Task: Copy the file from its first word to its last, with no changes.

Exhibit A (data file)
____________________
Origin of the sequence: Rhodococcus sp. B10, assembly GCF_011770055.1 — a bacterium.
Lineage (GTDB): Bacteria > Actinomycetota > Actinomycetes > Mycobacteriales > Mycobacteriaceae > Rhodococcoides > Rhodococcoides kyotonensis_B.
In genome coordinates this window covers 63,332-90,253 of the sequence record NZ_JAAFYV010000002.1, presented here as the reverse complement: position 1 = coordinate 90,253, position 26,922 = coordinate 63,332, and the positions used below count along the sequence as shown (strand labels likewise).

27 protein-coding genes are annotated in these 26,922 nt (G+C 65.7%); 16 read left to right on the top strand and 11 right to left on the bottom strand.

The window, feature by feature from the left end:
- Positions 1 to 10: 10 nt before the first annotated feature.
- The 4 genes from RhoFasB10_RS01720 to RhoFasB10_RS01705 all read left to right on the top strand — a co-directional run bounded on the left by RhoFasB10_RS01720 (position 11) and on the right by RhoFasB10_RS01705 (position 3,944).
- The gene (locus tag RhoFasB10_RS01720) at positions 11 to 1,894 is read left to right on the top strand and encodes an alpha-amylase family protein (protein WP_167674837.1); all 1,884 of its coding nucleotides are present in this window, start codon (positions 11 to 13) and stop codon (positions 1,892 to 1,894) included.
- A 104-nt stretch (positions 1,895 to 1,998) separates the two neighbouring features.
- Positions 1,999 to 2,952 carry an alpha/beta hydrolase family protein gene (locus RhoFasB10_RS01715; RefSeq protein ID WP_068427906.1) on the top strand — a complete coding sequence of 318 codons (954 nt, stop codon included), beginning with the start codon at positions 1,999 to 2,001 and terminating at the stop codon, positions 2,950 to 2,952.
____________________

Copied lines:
Origin of the sequence: Rhodococcus sp. B10, assembly GCF_011770055.1 — a bacterium.
Lineage (GTDB): Bacteria > Actinomycetota > Actinomycetes > Mycobacteriales > Mycobacteriaceae > Rhodococcoides > Rhodococcoides kyotonensis_B.
In genome coordinates this window covers 63,332-90,253 of the sequence record NZ_JAAFYV010000002.1, presented here as the reverse complement: position 1 = coordinate 90,253, position 26,922 = coordinate 63,332, and the positions used below count along the sequence as shown (strand labels likewise).

27 protein-coding genes are annotated in these 26,922 nt (G+C 65.7%); 16 read left to right on the top strand and 11 right to left on the bottom strand.

The window, feature by feature from the left end:
- Positions 1 to 10: 10 nt before the first annotated feature.
- The 4 genes from RhoFasB10_RS01720 to RhoFasB10_RS01705 all read left to right on the top strand — a co-directional run bounded on the left by RhoFasB10_RS01720 (position 11) and on the right by RhoFasB10_RS01705 (position 3,944).
- The gene (locus tag RhoFasB10_RS01720) at positions 11 to 1,894 is read left to right on the top strand and encodes an alpha-amylase family protein (protein WP_167674837.1); all 1,884 of its coding nucleotides are present in this window, start codon (positions 11 to 13) and stop codon (positions 1,892 to 1,894) included.
- A 104-nt stretch (positions 1,895 to 1,998) separates the two neighbouring features.
- Positions 1,999 to 2,952 carry an alpha/beta hydrolase family protein gene (locus RhoFasB10_RS01715; RefSeq protein ID WP_068427906.1) on the top strand — a complete coding sequence of 318 codons (954 nt, stop codon included), beginning with the start codon at positions 1,999 to 2,001 and terminating at the stop codon, positions 2,950 to 2,952.